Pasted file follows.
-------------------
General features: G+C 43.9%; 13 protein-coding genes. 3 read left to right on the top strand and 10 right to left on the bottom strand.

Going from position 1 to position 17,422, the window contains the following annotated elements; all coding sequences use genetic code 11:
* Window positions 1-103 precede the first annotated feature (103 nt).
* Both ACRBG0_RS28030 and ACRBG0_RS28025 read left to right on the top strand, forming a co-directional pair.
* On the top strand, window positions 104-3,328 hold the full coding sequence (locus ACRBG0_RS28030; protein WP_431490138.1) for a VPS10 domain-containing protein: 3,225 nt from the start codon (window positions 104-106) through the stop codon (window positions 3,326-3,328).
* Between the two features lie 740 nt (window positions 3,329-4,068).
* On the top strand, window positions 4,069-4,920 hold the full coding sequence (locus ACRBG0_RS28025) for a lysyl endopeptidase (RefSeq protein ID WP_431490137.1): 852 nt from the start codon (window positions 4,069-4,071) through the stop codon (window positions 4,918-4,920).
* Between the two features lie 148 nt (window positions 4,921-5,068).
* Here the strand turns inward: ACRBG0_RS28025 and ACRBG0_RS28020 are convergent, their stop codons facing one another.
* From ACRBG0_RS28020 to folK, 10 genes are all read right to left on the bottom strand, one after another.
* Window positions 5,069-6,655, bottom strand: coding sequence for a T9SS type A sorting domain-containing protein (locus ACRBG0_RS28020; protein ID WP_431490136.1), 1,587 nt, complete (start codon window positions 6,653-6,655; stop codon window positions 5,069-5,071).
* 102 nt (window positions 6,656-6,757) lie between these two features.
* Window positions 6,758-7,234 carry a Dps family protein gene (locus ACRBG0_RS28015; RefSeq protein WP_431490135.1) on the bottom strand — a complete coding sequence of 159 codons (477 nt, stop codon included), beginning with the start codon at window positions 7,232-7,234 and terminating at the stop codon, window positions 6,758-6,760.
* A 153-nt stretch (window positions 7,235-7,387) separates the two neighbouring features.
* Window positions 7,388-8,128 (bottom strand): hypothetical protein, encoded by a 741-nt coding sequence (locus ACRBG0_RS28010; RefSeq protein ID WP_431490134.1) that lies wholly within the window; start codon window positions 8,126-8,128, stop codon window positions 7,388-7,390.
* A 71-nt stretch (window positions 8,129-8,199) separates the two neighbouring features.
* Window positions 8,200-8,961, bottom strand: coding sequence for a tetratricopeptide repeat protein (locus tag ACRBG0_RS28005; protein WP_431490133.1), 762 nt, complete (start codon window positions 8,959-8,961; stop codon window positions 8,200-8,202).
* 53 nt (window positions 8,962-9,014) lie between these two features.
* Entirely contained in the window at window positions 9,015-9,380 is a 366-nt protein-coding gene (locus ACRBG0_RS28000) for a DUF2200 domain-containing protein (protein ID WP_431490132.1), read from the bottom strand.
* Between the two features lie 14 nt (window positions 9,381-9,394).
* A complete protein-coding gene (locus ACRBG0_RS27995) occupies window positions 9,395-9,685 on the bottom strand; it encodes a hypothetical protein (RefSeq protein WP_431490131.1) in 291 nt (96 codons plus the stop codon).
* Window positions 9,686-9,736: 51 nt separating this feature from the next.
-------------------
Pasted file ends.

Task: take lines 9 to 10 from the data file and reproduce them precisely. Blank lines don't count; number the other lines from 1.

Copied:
* Here the strand turns inward: ACRBG0_RS28025 and ACRBG0_RS28020 are convergent, their stop codons facing one another.
* From ACRBG0_RS28020 to folK, 10 genes are all read right to left on the bottom strand, one after another.